Heritage, Volume 02, Number 03, Summer 1985

their collections. In the next few pages we
will talk about what you can do in your
home to help preserve your historic paper
and books.
PROBLEMS TO CONSIDER
Environment plays a major role in determining
the well-being of any collection,
large or small. Heat, light, humidity, and
atmospheric pollution determine the rate
of deterioration. Control of these factors
will help to slow down this rate. Note that
I said slow down, not stop. All things deteriorate,
but with the proper precautions
we can slow down the rate of deterioration
until perhaps, one day, there will be a
cure for aging. As a friend once jokingly
said, "If we could store our important
stuff at the event horizon of a black hole,
where for practical purposes time doesn't
exist, our problems would be solved!"
Heat is one of the more easily controlled
problems we have to deal with. The ideal
temperature for paper storage is 50 to
65F. However, that is slightly uncomfortable
for living areas, and such a temperature
is virtually impossible to attain and
retain in a Texas summer. The important
thing to keep in mind is the range of temperature.
Keeping the temperature constant
will go a long way towards preserving
paper and, as high temperatures
accelerate deterioration, good air conditioning
is a must in the hot Texas summers.
An extreme example of the effect
of heat is the cosmetic "aging" of a piece
of paper by holding it near a candle
flame - the paper darkens, curls and becomes
brittle in seconds. Heat is also
transferred through walls. The wall above
a fireplace or radiator can get very hot and
damage paper; this location should be
avoided for storing and housing material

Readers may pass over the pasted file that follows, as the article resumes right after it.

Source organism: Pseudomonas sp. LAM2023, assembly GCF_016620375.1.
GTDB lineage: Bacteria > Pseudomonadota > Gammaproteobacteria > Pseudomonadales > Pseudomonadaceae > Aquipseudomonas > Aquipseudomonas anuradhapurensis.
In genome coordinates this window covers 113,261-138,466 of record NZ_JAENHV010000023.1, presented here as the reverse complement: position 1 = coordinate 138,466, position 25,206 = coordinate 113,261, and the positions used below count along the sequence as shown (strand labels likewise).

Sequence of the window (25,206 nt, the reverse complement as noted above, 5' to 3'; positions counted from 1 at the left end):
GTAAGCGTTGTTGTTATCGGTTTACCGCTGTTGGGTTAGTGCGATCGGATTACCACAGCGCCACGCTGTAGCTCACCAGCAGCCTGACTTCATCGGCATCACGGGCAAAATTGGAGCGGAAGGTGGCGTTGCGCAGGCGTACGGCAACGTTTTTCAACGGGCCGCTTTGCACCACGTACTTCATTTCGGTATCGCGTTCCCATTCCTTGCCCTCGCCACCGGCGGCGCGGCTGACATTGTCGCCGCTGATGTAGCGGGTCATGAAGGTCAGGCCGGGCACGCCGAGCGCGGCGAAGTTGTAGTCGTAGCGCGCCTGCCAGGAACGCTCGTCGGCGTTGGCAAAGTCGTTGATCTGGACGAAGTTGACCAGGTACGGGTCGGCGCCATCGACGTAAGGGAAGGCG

as well as safety reasons.
Light, especially the ultraviolet (UV)
portion, is also very damaging to paper.
All light causes fading and embrittlement,
not just direct sunlight. Light damages
in various amounts according to the
UV content. An easy way to judge how
"bad" a light source is, is by its color: the

"bluer" the light, the more dangerous.
Northlight, of which artists are very fond,

is very blue, and is just as damaging as
direct light, although the effects may take
longer to notice. Thus fluorescent light,
which is very high in UV, is more damaging
than incandescent light (our yellow,
everyday light bulb), which is more
damaging than red light. Extra care must
be taken with incandescent light, however,
since it also produces a large amount
of heat, and must not be allowed too close
to an artifact.
Humidity can be problematic in a number
of ways. Lack of it causes things to dry
out and become brittle. On the other
hand, too much humidity can weaken
paper, making it limp and less resistant to
stress. But the most serious problem
caused by excess humidity (above 70%
for an extended period of time) is the formation
of mold and mildew on and in the
paper. Mold spores are in the air around
us and, if the right combination of heat
and humidity occur, the spores will settle
down and propagate. This growing mold
destroys the paper fibers, and leaves ugly
stains as well.
Insects play a large part in the destruction